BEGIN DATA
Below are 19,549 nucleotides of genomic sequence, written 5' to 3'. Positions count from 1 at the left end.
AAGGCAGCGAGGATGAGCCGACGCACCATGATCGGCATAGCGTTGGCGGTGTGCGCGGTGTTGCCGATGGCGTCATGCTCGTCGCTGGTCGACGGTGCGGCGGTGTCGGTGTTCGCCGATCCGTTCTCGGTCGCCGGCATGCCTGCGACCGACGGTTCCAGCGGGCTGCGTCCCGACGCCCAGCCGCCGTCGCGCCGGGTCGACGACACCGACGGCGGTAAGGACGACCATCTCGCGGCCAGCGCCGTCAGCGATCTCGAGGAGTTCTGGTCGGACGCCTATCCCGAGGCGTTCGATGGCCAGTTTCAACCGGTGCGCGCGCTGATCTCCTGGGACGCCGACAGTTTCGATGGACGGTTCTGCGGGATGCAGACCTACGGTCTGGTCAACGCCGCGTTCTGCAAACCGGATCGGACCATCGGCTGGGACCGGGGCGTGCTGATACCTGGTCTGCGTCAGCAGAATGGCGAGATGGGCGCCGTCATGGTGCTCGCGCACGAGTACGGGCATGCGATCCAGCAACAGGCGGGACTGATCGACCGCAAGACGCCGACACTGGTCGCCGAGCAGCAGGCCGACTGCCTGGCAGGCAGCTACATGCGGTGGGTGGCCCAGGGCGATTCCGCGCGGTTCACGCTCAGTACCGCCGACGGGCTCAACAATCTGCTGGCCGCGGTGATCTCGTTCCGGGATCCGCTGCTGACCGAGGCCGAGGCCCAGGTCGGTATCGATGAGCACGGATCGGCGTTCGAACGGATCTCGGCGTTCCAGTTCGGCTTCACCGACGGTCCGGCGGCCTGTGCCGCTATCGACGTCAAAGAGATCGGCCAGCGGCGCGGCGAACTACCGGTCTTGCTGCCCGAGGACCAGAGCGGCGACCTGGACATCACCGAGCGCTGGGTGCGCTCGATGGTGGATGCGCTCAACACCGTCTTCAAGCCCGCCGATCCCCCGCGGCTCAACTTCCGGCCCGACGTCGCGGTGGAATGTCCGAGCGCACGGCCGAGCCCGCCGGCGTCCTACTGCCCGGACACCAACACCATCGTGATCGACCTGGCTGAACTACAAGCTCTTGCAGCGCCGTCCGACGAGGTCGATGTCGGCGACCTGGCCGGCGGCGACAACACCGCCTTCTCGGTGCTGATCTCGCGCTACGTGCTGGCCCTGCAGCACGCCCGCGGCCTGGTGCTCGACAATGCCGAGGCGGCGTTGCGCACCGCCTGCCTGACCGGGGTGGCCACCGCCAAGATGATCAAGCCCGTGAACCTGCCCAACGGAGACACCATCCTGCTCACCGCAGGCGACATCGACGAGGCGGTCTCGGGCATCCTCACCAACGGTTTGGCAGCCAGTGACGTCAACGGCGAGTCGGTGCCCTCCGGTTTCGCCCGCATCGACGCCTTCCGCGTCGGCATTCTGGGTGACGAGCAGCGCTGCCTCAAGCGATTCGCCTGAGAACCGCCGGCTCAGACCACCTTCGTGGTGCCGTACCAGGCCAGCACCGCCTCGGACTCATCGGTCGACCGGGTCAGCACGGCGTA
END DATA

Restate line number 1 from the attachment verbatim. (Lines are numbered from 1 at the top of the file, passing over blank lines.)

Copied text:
Below are 19,549 nucleotides of genomic sequence, written 5' to 3'. Positions count from 1 at the left end.